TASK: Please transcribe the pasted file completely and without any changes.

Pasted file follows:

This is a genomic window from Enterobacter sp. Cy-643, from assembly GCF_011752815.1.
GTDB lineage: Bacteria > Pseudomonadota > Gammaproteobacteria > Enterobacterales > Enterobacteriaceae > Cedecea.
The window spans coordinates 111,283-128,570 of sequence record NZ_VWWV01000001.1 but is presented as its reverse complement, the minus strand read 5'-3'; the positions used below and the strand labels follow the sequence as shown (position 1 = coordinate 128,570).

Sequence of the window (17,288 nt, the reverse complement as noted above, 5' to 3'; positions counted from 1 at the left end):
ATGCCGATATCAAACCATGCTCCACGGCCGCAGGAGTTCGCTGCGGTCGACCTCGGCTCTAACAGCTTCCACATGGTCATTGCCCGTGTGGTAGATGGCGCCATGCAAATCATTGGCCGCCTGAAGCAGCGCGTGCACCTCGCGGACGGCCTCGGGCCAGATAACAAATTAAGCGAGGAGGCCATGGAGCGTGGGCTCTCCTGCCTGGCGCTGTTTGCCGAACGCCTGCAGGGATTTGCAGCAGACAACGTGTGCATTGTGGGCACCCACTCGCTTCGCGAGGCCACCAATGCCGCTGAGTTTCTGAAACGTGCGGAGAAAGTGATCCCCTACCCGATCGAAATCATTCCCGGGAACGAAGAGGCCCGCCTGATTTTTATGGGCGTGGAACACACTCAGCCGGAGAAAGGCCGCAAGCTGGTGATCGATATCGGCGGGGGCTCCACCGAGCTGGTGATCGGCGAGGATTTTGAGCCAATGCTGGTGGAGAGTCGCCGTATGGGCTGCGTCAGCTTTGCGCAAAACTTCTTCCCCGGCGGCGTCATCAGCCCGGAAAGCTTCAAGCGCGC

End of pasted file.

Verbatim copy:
This is a genomic window from Enterobacter sp. Cy-643, from assembly GCF_011752815.1.
GTDB lineage: Bacteria > Pseudomonadota > Gammaproteobacteria > Enterobacterales > Enterobacteriaceae > Cedecea.
The window spans coordinates 111,283-128,570 of sequence record NZ_VWWV01000001.1 but is presented as its reverse complement, the minus strand read 5'-3'; the positions used below and the strand labels follow the sequence as shown (position 1 = coordinate 128,570).

Sequence of the window (17,288 nt, the reverse complement as noted above, 5' to 3'; positions counted from 1 at the left end):
ATGCCGATATCAAACCATGCTCCACGGCCGCAGGAGTTCGCTGCGGTCGACCTCGGCTCTAACAGCTTCCACATGGTCATTGCCCGTGTGGTAGATGGCGCCATGCAAATCATTGGCCGCCTGAAGCAGCGCGTGCACCTCGCGGACGGCCTCGGGCCAGATAACAAATTAAGCGAGGAGGCCATGGAGCGTGGGCTCTCCTGCCTGGCGCTGTTTGCCGAACGCCTGCAGGGATTTGCAGCAGACAACGTGTGCATTGTGGGCACCCACTCGCTTCGCGAGGCCACCAATGCCGCTGAGTTTCTGAAACGTGCGGAGAAAGTGATCCCCTACCCGATCGAAATCATTCCCGGGAACGAAGAGGCCCGCCTGATTTTTATGGGCGTGGAACACACTCAGCCGGAGAAAGGCCGCAAGCTGGTGATCGATATCGGCGGGGGCTCCACCGAGCTGGTGATCGGCGAGGATTTTGAGCCAATGCTGGTGGAGAGTCGCCGTATGGGCTGCGTCAGCTTTGCGCAAAACTTCTTCCCCGGCGGCGTCATCAGCCCGGAAAGCTTCAAGCGCGC